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AIBU to say no to childcare when I work FT

(62 Posts)
CathyODermie Mon 16-Jan-17 14:50:51

I work FT, my DH has retired. We have an 8yo DS. My DH has decided to become a governor at our DS's school. All very good, but the meetings have been set for 4.30-6.30pm. I can work from home roughly once a week. My DH is asking me to take care of DS while he goes to the governors meets. These meets are getting quite frequent. My son doesn't need a lot of looking after at his age, but I'm still interrupted if I'm his 'go to' when I'm trying to focus on work. AIBU to ask my DH to make provision for our DS if he is committing himself during my working hours, whether I am at home or not?

Superfizz Mon 16-Jan-17 14:52:35

YANBU you are still working and he is retired, it's his choice to do it so he should sort out childcare x

MrsTerryPratchett Mon 16-Jan-17 14:55:36

Tricky one. How frequent are the meetings? Because I would be flexible up to a point. Where that point is depends on your works, hours, how flexible he is, how much DS actually needs during those hours etc.

HughLauriesStubble Mon 16-Jan-17 14:59:04

Is your dh a sahd then? Does he do the majority of the housework and domestic chores etc? What are your normal work hours? If your dh is a sahd and it is manageable for you to be at home then I think it's fairly poor of you to refuse tbh. It's 2 hours a week and your son is at an age where he doesn't need constant supervision.

JennyOnAPlate Mon 16-Jan-17 15:00:16

How often are the meetings? I'm a governor at my dcs school and we only meet as a full board once a term. Including the committees I sit on, I have 3 meetings a term (so one a month on average).

It's unusual and not very fair if all of his meetings begin at 4.30....presumably there are other governors who work and would prefer the meetings later?

ToadsforJustice Mon 16-Jan-17 15:00:49

If you were a SAHM would you expect your DH to be home to look after DS? Some jobs just don't allow you to leave early. Your DH will have to sort out childcare. You can't be in two places at once.

PatriciaHolm Mon 16-Jan-17 15:05:29

I'm a Governor, and I think I'm going to have 4 meetings this month so I can see how it would be annoying.

There are a few options. Could you say you would commit to once a month, and for the other times he needs to sort something - a playdate, taking your son to school with him (sit in a corner with an iPad etc), after school club.

He also needs to push back and say that time doesn't work for all the meetings - I can't see how they can get all the Governors there then for all the meetings. We do a mixture of earlies (8am or 9am) and lates (7pm, 8pm) to allow for everyone's differing schedules.

MrsEricBana Mon 16-Jan-17 15:11:00

Nope I'm with you on this one. My DH works full time and I don't work. I would never expect him to look after the dcs at all on a day he was working unless of course there was an utter emergency and definitely not take on a regular commitment that involved him supervising them. Not because he isn't kind or flexible but just because he wouldn't be able to do his job and I don't work.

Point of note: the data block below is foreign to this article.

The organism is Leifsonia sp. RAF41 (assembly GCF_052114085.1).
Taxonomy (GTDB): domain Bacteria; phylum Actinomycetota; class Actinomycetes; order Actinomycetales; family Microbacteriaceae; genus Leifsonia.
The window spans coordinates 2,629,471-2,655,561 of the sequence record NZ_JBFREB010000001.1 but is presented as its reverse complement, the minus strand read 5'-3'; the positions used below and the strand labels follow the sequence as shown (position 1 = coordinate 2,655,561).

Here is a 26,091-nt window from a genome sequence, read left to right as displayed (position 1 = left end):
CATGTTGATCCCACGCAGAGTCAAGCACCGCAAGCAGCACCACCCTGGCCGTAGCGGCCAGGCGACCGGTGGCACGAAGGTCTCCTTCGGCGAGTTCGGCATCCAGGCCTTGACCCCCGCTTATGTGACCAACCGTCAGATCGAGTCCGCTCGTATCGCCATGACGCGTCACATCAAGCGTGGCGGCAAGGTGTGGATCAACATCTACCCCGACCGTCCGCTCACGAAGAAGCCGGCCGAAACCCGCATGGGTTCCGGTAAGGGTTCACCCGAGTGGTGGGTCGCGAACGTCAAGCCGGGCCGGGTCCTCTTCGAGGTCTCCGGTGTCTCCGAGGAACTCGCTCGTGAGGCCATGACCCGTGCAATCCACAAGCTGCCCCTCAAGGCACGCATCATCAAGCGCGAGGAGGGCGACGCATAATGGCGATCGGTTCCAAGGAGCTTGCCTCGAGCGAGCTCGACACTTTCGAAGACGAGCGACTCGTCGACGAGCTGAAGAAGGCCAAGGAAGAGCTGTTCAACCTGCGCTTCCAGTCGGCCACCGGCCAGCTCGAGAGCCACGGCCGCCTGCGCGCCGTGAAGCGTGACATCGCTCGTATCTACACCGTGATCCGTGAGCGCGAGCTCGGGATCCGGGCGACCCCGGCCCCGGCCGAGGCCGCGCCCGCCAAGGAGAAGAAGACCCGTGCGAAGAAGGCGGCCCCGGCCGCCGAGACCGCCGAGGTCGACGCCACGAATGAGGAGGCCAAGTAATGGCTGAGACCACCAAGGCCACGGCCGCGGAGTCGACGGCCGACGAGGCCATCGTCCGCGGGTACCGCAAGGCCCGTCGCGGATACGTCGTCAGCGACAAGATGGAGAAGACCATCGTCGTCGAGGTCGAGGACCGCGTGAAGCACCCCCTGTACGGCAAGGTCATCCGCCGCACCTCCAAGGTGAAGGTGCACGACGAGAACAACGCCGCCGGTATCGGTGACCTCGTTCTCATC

5moreminutes Mon 16-Jan-17 15:22:43

How frequent is quite frequent? Did you both discuss and agree to him becoming a governor before he volunteered?

Normally parents work around one another, and where one volunteers once a week and is a sahp the rest of the week it would be very normal for the other to do childcare if they reasonably could.

More than once a week YANBU to say no, once or week or less it would be reasonable to say yes IMO.

For years I had a very small evening job which only brought in a couple of thousand a year because I was a sahp, while DH earned an income that would hover on the edge of making us ineligible for child benefit, but once we had mutually agreed I would do the 3 hours a week he made sure he was always home in time for me to leave the kids with him and get there on time, including the rare occasion when he had to say he was unavailable for something work wise or had to dial into a call from home whilst in charge of 3 kids under 7.

That seems reasonable to me because we agreed mutually to me taking on the commitment in the first place.

I'm a parent governor. I reckon I attend about 3 meetings per term, all of which start at 5.30pm or later. I can't see how your DH's board of governors can have a diverse range of members if they exclude people who work a std day. But yes, he needs childcare. Can DS go to after school club and you get him at 5.30?

5moreminutes Mon 16-Jan-17 15:27:56

Mind you he could feasibly take an 8 year old with him to the meetings I've taught a 1.5 hour adult education class with a 5 year old sitting in the corner with pens and paper, a couple of Playmobile figures and a portable DVD player, but it was a one off and I did get my students agreement and offer to reschedule if they preferred, and I've taken kids to pointless but compulsory tick the box because officially everyone has to attend type short meetings equipped with a Nintendo and headphones occasionally

carefreeeee Mon 16-Jan-17 15:35:34

You can't be expected to look after a child whilst 'working from home'. On the other hand, your DH isn't solely responsible for all childcare and should be able to expect some negotiation/compromise to allow him to do things he wants to do as well.

Therefore you need to sort out a solution together - can he go to after school club/a friend's house/go along to the meeting with a book?